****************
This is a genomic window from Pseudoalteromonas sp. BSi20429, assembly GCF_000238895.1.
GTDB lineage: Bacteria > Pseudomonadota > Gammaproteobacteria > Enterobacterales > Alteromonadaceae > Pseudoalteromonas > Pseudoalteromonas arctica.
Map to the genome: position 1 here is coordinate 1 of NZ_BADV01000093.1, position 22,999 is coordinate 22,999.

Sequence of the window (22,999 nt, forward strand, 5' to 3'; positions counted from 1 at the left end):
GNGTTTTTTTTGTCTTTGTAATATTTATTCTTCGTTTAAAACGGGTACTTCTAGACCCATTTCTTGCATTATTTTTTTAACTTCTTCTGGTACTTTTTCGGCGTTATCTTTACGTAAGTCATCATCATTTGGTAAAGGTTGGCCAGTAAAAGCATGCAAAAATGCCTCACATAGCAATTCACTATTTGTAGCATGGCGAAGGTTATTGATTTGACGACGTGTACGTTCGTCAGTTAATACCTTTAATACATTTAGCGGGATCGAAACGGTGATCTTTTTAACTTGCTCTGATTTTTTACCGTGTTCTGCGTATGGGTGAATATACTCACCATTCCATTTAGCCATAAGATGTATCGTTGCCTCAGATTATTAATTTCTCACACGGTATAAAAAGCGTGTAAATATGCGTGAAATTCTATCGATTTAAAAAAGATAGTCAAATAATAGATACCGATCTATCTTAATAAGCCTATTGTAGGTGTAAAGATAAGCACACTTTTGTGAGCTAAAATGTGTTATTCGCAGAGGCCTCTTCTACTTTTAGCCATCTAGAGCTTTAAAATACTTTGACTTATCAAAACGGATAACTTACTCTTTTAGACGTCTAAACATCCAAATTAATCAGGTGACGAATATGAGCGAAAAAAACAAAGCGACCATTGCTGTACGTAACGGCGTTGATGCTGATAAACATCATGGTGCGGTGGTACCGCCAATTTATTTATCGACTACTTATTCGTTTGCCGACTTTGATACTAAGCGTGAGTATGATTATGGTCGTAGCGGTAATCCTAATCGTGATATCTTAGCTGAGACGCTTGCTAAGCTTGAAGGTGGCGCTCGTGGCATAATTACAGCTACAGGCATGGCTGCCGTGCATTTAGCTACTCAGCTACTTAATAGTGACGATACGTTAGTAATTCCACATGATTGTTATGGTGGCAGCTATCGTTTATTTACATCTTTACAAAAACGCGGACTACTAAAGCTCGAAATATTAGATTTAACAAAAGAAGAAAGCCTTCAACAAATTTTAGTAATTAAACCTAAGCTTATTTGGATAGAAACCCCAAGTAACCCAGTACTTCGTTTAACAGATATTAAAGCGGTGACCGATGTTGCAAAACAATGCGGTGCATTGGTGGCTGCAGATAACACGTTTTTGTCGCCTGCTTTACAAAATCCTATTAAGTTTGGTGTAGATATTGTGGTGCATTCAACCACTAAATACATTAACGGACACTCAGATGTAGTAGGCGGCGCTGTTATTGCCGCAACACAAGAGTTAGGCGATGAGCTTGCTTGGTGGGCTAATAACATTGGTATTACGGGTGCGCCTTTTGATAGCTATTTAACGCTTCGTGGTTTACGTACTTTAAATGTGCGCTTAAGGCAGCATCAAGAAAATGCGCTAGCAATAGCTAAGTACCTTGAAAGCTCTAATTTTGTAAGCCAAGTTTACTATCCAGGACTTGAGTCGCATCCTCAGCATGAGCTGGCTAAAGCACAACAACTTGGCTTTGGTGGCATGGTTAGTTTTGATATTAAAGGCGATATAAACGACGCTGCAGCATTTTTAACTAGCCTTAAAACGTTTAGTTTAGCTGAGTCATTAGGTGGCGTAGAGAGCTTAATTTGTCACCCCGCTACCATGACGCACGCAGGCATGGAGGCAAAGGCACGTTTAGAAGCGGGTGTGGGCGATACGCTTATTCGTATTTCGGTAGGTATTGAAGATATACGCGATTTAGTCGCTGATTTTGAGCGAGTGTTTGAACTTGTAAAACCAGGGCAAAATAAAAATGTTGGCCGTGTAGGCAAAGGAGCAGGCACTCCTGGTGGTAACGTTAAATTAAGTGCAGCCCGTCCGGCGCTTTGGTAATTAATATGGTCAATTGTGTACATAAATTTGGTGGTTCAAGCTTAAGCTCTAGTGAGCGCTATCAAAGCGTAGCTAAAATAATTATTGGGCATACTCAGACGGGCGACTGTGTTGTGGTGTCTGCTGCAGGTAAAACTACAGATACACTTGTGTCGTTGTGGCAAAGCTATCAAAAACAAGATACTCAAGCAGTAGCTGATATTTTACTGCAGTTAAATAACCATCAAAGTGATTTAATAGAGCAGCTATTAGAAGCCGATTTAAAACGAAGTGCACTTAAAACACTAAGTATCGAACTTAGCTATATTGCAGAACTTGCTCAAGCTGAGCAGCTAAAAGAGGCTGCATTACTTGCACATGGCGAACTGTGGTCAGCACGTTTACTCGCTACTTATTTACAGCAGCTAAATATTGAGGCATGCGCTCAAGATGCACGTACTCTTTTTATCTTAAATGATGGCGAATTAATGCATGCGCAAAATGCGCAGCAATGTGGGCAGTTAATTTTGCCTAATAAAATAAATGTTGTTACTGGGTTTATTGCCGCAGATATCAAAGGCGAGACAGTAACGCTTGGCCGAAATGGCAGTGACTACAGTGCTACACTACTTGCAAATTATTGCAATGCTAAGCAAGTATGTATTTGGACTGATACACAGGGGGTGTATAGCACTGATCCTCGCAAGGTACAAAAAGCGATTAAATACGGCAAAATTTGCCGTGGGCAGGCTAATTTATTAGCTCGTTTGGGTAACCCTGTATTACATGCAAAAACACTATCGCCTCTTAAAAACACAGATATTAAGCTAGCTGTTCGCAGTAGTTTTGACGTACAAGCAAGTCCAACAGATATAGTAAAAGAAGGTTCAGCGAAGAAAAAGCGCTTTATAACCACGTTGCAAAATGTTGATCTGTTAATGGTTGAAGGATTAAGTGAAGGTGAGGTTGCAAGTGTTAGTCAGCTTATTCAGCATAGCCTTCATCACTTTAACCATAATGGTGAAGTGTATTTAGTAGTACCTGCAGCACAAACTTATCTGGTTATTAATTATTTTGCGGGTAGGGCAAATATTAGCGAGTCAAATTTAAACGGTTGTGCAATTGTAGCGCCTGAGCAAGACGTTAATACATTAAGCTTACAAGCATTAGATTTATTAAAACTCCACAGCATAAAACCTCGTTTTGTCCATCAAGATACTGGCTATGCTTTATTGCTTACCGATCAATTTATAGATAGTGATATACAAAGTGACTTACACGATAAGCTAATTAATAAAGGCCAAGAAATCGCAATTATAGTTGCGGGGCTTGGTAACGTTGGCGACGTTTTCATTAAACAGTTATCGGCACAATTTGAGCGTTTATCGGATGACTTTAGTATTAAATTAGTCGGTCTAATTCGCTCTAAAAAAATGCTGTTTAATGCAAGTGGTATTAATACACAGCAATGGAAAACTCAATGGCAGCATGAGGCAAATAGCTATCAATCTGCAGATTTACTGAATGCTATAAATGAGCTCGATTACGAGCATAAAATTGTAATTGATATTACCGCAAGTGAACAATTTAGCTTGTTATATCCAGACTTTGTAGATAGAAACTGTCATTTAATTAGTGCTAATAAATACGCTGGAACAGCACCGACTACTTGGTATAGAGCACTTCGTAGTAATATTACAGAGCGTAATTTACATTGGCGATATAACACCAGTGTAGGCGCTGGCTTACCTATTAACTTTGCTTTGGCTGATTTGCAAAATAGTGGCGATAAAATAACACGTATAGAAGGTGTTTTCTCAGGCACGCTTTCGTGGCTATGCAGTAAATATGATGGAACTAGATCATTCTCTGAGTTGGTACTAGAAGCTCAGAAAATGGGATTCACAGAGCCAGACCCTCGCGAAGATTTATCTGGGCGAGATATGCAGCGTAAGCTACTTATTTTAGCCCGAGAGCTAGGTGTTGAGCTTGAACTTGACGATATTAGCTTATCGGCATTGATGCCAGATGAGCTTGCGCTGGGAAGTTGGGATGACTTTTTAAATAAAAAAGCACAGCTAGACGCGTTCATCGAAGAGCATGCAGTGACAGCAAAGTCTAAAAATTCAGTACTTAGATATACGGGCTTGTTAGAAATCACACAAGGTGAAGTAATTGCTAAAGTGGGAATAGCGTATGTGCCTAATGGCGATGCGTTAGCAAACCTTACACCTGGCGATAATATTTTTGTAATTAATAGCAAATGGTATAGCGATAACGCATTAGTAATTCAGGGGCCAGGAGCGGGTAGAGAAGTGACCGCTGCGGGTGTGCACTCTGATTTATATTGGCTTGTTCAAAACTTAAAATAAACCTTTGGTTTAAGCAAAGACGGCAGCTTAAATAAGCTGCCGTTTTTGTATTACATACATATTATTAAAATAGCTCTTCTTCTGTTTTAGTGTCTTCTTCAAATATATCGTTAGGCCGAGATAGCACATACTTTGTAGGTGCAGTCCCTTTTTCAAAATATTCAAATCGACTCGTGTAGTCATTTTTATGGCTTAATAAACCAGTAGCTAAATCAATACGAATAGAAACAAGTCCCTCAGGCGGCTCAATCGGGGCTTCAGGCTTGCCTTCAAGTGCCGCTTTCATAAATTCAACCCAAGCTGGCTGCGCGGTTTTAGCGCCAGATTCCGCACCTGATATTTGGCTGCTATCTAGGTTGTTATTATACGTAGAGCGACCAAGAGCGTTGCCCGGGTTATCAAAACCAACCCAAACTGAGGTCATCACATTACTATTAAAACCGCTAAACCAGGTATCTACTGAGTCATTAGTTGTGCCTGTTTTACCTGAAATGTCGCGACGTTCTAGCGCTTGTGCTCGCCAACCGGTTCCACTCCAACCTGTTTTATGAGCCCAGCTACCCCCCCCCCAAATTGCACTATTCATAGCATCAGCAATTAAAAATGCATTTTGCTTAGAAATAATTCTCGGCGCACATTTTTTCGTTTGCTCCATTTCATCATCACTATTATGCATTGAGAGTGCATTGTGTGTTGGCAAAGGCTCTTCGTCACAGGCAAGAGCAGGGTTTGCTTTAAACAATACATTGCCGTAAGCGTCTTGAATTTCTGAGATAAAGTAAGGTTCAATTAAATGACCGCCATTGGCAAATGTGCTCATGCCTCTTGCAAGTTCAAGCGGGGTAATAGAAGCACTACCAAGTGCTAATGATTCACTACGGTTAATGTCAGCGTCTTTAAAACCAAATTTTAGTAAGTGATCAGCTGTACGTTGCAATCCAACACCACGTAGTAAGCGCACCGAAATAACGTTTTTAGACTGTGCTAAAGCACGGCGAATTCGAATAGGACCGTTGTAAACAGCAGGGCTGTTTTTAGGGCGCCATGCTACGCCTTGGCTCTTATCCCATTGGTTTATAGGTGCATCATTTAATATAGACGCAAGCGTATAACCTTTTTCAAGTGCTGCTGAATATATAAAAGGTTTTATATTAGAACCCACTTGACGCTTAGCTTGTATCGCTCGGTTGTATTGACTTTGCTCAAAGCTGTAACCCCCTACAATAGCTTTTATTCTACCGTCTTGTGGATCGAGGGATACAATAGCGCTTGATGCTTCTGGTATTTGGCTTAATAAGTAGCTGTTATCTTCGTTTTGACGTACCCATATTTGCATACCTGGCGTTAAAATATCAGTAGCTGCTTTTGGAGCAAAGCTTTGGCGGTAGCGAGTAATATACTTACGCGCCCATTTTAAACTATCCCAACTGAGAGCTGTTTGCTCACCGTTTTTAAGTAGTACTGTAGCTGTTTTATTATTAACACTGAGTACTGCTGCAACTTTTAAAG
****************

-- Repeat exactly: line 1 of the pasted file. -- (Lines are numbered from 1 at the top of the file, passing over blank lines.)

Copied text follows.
This is a genomic window from Pseudoalteromonas sp. BSi20429, assembly GCF_000238895.1.